She wants women to know they're more likely to die of heart disease than anything else. It's important to know the risk factors and symptoms, and take preventive steps.

"Lifestyle changes, like diet, really help," she tells WebMD. "Women use the excuse that they don't have time because they're too busy with jobs and caring for families. I say, anything they do for themselves, such as changing their diet or taking walks, helps their families. You think it's selfish to take care of yourself, but you're doing this for everyone in your family."

To learn more about women's heart health, check out the Heart Truth campaign of the National Heart, Lung and Blood Institute, and the Go Red campaign of the American Heart Association.
Source: www.webmd.com/heart-disease/guide/women-more-afraid-of-breast-cancer-than-heart-disease?page=1

Her Guide to a Heart Attack: Recognizing Female Heart Attack Symptoms


On a Monday morning in April, Merle Rose, a New Jersey woman, experienced what some doctors call “female heart attack symptoms;” a feeling of indigestion and extreme fatigue. Later, she had nausea, vomiting and fainting.

But she never had chest pain—a “typical” male heart attack sign. When she got to the emergency room, doctors couldn’t find any sign of heart attack and Rose says, “They would have sent me home.”

As Rose’s experience shows, many doctors—and women themselves--still don’t realize that female heart attack symptoms can look very different than those of men. In fact, according to a 2004 study of women’s early heart attack signs published in Circulation, women have more unrecognized heart attacks than men and are more likely to be, “mistakenly diagnosed and discharged from emergency departments.”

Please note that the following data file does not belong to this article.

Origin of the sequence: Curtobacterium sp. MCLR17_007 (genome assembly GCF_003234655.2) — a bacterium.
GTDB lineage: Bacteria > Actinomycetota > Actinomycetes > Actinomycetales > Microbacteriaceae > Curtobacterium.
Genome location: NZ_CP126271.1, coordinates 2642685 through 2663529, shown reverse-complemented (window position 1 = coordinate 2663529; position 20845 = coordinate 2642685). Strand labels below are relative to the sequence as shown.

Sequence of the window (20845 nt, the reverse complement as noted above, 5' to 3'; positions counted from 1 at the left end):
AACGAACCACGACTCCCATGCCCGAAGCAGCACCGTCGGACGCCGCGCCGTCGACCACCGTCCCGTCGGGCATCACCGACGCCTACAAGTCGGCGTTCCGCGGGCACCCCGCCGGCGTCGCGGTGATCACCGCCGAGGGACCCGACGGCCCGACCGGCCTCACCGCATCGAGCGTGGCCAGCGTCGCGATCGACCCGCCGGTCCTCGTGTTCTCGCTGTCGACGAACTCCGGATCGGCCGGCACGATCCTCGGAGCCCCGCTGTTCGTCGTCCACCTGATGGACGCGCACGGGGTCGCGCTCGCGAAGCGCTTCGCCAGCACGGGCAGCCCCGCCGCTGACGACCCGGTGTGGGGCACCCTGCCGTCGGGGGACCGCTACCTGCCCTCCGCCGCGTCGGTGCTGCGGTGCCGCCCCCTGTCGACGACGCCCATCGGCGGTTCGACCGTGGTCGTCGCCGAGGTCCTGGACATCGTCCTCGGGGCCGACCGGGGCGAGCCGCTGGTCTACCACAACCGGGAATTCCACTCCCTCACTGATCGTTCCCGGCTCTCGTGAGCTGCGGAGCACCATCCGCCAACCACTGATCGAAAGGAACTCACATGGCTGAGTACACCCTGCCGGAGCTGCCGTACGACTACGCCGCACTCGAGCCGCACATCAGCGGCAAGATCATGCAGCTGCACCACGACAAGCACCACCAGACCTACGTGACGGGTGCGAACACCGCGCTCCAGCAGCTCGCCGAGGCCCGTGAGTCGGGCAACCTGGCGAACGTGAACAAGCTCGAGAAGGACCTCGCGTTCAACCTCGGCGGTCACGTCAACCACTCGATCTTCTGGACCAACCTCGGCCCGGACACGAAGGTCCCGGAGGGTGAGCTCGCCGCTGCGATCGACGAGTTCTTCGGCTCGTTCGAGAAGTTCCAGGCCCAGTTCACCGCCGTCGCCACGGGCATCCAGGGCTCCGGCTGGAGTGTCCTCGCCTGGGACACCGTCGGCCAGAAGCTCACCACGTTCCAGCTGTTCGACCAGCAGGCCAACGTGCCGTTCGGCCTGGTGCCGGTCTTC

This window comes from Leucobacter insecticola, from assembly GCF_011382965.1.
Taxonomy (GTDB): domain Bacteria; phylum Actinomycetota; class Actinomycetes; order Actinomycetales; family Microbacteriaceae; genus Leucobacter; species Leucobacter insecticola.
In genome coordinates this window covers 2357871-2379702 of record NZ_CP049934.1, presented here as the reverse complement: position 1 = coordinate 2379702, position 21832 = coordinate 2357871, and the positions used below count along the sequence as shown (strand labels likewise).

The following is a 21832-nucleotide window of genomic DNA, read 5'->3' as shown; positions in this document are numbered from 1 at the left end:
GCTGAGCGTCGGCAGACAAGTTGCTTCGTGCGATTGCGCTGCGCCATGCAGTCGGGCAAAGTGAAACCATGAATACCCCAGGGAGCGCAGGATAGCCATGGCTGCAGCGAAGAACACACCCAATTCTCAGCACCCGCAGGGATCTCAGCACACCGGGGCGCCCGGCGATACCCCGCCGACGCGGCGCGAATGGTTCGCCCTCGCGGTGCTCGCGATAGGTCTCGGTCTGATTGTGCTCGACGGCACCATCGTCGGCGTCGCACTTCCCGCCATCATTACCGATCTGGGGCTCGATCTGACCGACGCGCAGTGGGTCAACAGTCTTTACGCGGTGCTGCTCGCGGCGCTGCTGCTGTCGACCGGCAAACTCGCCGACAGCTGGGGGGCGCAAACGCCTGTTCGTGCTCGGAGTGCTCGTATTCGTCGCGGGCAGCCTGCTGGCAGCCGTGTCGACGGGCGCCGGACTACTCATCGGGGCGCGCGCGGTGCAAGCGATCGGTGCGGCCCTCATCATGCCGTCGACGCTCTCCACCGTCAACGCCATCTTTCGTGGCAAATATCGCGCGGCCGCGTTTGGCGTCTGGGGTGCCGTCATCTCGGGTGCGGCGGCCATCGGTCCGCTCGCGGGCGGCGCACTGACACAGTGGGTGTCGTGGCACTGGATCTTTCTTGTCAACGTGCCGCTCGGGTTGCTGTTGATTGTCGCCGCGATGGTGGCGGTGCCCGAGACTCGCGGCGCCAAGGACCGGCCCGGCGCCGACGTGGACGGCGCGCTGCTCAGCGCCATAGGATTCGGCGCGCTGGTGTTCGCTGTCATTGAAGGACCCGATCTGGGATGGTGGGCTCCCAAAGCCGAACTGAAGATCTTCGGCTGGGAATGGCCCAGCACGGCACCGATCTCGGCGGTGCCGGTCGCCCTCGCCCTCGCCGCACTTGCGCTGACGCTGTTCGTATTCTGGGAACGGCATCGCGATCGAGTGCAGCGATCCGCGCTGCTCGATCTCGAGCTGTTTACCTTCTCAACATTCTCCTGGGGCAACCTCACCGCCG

In the emergency room, physicians had assumed she had gastrointestinal illness. But at the time, no one told Rose that she had suffered a heart attack.

Fortunately for Rose, a cardiologist recommended by her regular doctor checked her arteries. The test found major blockage. It then that she learned that she had experienced female heart attack symptoms.

“That’s the first I ever heard,” Rose says. “This doctor told me, ‘They didn’t connect the dots.’”

Female Heart Attack Symptoms: What are They?

These chest-related heart attack signs often appear in men, and many women get them, too:

But many women don’t have chest pain. In the Circulation study on early female heart attack symptoms, researchers found that during a heart attack, 43% of the 515 women studied had no “acute chest pain… a ‘hallmark symptom in men,’” according to study authors.

Nevertheless, the study cited evidence that many emergency room doctors still look mainly for chest pain. Only a minority check for the other types of symptoms that women tend to develop. As a result, doctors may miss heart attacks in women.

“Although women can have chest tightness as a symptom of a heart attack, it’s also important for women to recognize that might not be their symptom,” says Nieca Goldberg, MD, a cardiologist and chief of Women’s Cardiac Care at Lenox Hill Hospital in New York City and author of “The Women’s Healthy Heart Program.”

“Women commonly have symptoms of shortness of breath, unexplained fatigue, or pressure in the lower chest, so they easily mistake it as a stomach ailment.”

In the Circulation study, common female heart attack symptoms include:

Women also had these symptoms:

Female Heart Attack Symptoms: Warning Signs That a Heart Attack May Be Coming

In the weeks preceding an actual heart attack, some of these symptoms may even appear as “prodromal,” or early, warning signs, according to the Circulation study.

Goldberg, who is familiar with the study, says, “About six weeks before the actual heart attack, women were more likely to experience shortness of breath, unexplained fatigue or stomach pain as an early warning sign that they might have a blocked artery.”

Rose was a prime candidate for a heart attack: a family history of cardiovascular disease, high blood pressure, high cholesterol and type 2 diabetes. Long before her heart attack, she had struggled with extreme fatigue.

“I felt like I was being rolled over by a steam engine—couldn’t make plans,” she says. Doctors put her on antidepressants. She also developed shortness of breath. “I was constantly gasping for breath.” But because of the depression diagnosis, “I thought this was an anxiety issue.”

“I did have symptoms of heart disease,” Rose says. “They just didn’t connect it and I didn’t connect it.”